Bibliotherapy includes the use of fiction & non-fiction books and reading for pleasure to enhance people’s lives and provide means of enjoyment and respite from the daily grind. In recent times book prescription schemes have been developed in a number of countries and such a scheme is now operating in Cork City Libraries – we have copies of recommended books available in all local libraries and Central Library. Amongst the topics covered are with eating disorders, anger management, depression, OCD, sexual problems, dealing with sexual abuse, panic attacks, relationship problems, stress & anxiety, relaxation techniques and parenting skills.
How does it work?
A doctor “prescribes” a particular book (from the recommended list) to the patient to deal with a specific problem – the patient then brings the “prescription” (doctor’s note) to his/her local library and exchanges the prescription for the book. Up to 6 books can be issued at a time. If you are not already joined the library you must become a member - membership is free, however, while the patient avails of the service (remember to bring along proof of address). Membership lasts for a year and then has to be renewed – if you are still using the service just bring along another prescription from the doctor and you can rejoin for free.
Non-prescribed books can also be taken out. The loan period for the books is 4 weeks but can be renewed for a further period. If the book is out on loan to someone else at the time, the library staff will reserve it or try to get a copy from another library, whichever is the quickest. Books can be renewed by phone, on-line or by calling in to the library. A list of recommended books is available in every library and on our website www.corkcitylibraries.ie.
The service is confidential and library staff will not divulge any information about who is borrowing the book or what the book is about. Feedback from patients using schemes like this has been very positive – the selected books are relevant and practical. However if you find that the books are not of any benefit you should return to your GP or health professional for further advice. For more information contact your local library or Central Library, Grand Parade.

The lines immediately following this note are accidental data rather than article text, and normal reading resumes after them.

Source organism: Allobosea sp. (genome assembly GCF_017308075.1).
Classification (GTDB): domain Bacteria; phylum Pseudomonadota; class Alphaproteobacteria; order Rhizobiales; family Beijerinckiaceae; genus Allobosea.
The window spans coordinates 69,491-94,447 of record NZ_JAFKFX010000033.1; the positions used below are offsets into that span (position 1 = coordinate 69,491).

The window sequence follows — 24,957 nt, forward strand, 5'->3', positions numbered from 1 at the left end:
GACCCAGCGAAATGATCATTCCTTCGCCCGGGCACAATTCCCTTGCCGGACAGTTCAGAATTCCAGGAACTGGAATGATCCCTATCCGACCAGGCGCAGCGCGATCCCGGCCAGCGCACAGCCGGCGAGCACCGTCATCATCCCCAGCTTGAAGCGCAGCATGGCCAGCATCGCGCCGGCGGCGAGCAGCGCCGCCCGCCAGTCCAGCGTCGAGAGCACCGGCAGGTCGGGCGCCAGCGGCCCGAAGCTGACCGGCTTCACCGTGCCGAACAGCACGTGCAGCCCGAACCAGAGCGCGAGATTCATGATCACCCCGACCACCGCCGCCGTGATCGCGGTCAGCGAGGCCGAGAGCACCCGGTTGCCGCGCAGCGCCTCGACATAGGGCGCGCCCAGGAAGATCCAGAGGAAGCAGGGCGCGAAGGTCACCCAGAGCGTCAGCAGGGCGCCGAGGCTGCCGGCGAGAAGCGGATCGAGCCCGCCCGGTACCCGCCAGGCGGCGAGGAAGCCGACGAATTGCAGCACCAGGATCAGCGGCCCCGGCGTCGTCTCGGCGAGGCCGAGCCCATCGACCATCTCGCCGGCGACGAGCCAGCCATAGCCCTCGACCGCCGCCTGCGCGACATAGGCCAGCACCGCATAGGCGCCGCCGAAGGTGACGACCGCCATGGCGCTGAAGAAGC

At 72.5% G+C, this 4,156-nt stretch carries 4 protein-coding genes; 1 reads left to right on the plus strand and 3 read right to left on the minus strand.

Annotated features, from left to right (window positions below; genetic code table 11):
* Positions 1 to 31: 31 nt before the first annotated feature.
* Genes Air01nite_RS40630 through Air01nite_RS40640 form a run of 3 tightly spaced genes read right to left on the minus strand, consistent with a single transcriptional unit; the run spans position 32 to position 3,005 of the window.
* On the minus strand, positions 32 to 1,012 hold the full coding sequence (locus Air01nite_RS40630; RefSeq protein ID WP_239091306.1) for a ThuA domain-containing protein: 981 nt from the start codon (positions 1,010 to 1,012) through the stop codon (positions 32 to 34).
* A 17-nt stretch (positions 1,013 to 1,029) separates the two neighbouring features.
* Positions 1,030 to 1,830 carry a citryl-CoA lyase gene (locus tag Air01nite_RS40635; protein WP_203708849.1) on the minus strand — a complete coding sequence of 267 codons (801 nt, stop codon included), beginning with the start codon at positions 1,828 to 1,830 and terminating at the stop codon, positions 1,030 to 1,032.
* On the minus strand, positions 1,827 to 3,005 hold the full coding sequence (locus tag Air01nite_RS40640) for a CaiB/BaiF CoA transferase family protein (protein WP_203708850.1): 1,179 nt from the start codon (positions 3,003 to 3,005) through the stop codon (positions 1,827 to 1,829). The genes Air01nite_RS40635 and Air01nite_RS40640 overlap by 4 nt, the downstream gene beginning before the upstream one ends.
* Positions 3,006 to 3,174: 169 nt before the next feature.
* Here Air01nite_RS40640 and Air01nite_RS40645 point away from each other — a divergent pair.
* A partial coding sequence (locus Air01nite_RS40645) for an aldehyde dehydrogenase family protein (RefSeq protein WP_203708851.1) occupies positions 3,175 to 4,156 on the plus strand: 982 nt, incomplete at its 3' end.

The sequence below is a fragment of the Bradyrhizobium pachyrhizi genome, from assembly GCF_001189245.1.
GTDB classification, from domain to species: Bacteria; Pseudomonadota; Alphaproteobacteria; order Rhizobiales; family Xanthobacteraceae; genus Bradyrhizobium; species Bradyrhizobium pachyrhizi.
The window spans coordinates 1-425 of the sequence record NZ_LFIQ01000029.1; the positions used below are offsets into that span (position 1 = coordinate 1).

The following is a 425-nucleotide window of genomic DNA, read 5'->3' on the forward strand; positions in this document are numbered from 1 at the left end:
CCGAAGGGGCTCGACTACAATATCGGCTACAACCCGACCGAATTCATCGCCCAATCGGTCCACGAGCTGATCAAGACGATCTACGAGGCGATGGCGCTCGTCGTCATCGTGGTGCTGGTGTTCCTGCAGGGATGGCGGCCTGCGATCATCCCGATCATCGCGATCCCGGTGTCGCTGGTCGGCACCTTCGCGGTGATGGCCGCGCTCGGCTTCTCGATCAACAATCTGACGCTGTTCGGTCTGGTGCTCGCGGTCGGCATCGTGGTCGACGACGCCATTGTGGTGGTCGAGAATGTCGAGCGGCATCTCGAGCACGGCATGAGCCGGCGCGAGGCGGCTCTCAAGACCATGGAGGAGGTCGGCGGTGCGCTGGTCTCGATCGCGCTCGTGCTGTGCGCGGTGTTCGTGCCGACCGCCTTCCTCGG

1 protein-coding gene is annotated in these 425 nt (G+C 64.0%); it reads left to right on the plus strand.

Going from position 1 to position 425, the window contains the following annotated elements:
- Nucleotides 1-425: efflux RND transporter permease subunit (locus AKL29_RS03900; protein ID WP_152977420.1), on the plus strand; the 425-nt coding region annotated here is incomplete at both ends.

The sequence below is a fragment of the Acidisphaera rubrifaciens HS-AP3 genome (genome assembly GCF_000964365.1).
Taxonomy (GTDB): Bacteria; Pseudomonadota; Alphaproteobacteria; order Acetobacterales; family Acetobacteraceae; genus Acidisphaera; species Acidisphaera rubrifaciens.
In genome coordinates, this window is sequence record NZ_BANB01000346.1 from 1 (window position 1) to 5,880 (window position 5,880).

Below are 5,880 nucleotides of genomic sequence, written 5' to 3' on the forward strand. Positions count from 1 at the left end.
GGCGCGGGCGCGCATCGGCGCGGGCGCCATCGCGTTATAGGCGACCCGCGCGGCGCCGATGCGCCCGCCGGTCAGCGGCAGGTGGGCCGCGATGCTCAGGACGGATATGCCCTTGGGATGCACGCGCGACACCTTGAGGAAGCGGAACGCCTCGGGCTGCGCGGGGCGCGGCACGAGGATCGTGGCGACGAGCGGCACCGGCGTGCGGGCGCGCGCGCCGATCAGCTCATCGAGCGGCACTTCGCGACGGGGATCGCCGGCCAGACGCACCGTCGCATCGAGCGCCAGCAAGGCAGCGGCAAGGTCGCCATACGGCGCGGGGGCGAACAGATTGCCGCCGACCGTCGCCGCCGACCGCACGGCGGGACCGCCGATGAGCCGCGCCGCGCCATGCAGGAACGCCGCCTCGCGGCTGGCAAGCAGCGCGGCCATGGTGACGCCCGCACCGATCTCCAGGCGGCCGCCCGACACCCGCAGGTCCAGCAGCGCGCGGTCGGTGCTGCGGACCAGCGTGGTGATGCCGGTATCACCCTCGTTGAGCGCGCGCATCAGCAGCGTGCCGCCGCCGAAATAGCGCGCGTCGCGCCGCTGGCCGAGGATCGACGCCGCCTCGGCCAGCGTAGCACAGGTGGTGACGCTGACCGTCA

A downloadable copy of the Book Prescription Scheme reading list is available.
In March 2007, Cork City Libraries launched a new van-based service to bring library services to people who cannot travel to their local library. Items for borrowing include books, DVDs, video tapes and audio-books on CD or on cassette. This is a city-wide service and is free of charge. Customers can make requests for items to satisfy their personal interests. The van, manned by library staff, calls to individual homes, day-care centres, and nursing homes on a regular basis. Customers may select items from the shelves in the van or can have selections handed to them in their houses. The new van is wheelchair accessible. The service also provides block loans to institutions in the area, such as residential homes, hospitals, and day-care centres.
The van-based service was developed after the success of a car-based pilot scheme in the Mayfield/Montenotte area, begun in May 2001, which proved very popular with members of the community who could not go to the library because of mobility problems, illness, or disability. If you wish to avail of this service, please contact Sinéad Feely: email@example.com or tel. 021-4924961 or 021-4924900.
Sinéad Feely making a call to centenarian Mrs Mary Rohan
Library Link times and locations
|Wednesday (a.m.)||Blackrock / Mahon|
|Thursday (a.m.)||St Mary's Road|
|Friday (a.m.)||Blackrock / Mahon|
|Friday (p.m.)||Tory Top|